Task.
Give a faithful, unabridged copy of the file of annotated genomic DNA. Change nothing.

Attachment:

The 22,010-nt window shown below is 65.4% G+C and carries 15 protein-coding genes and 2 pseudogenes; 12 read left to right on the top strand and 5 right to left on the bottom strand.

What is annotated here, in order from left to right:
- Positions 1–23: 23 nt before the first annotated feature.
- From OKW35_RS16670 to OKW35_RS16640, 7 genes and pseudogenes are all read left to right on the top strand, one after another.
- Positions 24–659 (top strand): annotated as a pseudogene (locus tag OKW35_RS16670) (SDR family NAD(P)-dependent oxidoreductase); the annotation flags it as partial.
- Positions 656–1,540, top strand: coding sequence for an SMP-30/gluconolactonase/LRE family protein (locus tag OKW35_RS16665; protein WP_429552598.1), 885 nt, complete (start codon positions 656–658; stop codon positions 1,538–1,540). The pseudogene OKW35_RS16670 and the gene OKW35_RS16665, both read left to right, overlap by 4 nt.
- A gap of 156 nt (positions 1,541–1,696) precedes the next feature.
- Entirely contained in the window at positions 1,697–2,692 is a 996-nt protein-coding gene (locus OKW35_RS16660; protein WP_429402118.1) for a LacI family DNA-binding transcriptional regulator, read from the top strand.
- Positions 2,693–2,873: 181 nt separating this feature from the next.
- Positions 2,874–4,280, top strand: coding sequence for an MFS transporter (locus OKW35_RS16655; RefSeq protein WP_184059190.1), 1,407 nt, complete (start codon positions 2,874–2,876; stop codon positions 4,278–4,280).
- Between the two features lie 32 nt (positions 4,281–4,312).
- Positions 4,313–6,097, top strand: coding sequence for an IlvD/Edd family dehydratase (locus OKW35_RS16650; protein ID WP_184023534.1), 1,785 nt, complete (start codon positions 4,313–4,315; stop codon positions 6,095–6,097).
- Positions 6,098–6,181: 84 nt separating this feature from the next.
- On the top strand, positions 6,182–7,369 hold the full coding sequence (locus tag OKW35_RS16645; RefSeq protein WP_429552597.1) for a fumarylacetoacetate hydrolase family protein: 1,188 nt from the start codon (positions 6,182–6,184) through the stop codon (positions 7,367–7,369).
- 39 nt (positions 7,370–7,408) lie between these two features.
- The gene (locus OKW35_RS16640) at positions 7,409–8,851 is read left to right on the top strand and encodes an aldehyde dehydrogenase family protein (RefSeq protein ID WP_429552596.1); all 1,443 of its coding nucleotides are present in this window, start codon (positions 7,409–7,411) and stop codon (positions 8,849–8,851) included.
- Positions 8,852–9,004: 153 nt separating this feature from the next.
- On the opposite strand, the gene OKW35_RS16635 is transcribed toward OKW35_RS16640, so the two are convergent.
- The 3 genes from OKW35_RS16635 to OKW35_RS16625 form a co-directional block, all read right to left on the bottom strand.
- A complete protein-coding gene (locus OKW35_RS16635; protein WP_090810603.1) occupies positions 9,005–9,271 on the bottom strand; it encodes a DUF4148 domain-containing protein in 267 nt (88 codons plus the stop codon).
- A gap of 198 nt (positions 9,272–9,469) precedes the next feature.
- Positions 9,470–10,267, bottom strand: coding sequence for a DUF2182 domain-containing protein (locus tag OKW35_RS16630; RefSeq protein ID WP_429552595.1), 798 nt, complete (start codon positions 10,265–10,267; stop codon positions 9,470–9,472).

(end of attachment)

The 22,010-nt window shown below is 65.4% G+C and carries 15 protein-coding genes and 2 pseudogenes; 12 read left to right on the top strand and 5 right to left on the bottom strand.

What is annotated here, in order from left to right:
- Positions 1–23: 23 nt before the first annotated feature.
- From OKW35_RS16670 to OKW35_RS16640, 7 genes and pseudogenes are all read left to right on the top strand, one after another.
- Positions 24–659 (top strand): annotated as a pseudogene (locus tag OKW35_RS16670) (SDR family NAD(P)-dependent oxidoreductase); the annotation flags it as partial.
- Positions 656–1,540, top strand: coding sequence for an SMP-30/gluconolactonase/LRE family protein (locus tag OKW35_RS16665; protein WP_429552598.1), 885 nt, complete (start codon positions 656–658; stop codon positions 1,538–1,540). The pseudogene OKW35_RS16670 and the gene OKW35_RS16665, both read left to right, overlap by 4 nt.
- A gap of 156 nt (positions 1,541–1,696) precedes the next feature.
- Entirely contained in the window at positions 1,697–2,692 is a 996-nt protein-coding gene (locus OKW35_RS16660; protein WP_429402118.1) for a LacI family DNA-binding transcriptional regulator, read from the top strand.
- Positions 2,693–2,873: 181 nt separating this feature from the next.
- Positions 2,874–4,280, top strand: coding sequence for an MFS transporter (locus OKW35_RS16655; RefSeq protein WP_184059190.1), 1,407 nt, complete (start codon positions 2,874–2,876; stop codon positions 4,278–4,280).
- Between the two features lie 32 nt (positions 4,281–4,312).
- Positions 4,313–6,097, top strand: coding sequence for an IlvD/Edd family dehydratase (locus OKW35_RS16650; protein ID WP_184023534.1), 1,785 nt, complete (start codon positions 4,313–4,315; stop codon positions 6,095–6,097).
- Positions 6,098–6,181: 84 nt separating this feature from the next.
- On the top strand, positions 6,182–7,369 hold the full coding sequence (locus tag OKW35_RS16645; RefSeq protein WP_429552597.1) for a fumarylacetoacetate hydrolase family protein: 1,188 nt from the start codon (positions 6,182–6,184) through the stop codon (positions 7,367–7,369).
- 39 nt (positions 7,370–7,408) lie between these two features.
- The gene (locus OKW35_RS16640) at positions 7,409–8,851 is read left to right on the top strand and encodes an aldehyde dehydrogenase family protein (RefSeq protein ID WP_429552596.1); all 1,443 of its coding nucleotides are present in this window, start codon (positions 7,409–7,411) and stop codon (positions 8,849–8,851) included.
- Positions 8,852–9,004: 153 nt separating this feature from the next.
- On the opposite strand, the gene OKW35_RS16635 is transcribed toward OKW35_RS16640, so the two are convergent.
- The 3 genes from OKW35_RS16635 to OKW35_RS16625 form a co-directional block, all read right to left on the bottom strand.
- A complete protein-coding gene (locus OKW35_RS16635; protein WP_090810603.1) occupies positions 9,005–9,271 on the bottom strand; it encodes a DUF4148 domain-containing protein in 267 nt (88 codons plus the stop codon).
- A gap of 198 nt (positions 9,272–9,469) precedes the next feature.
- Positions 9,470–10,267, bottom strand: coding sequence for a DUF2182 domain-containing protein (locus tag OKW35_RS16630; RefSeq protein ID WP_429552595.1), 798 nt, complete (start codon positions 10,265–10,267; stop codon positions 9,470–9,472).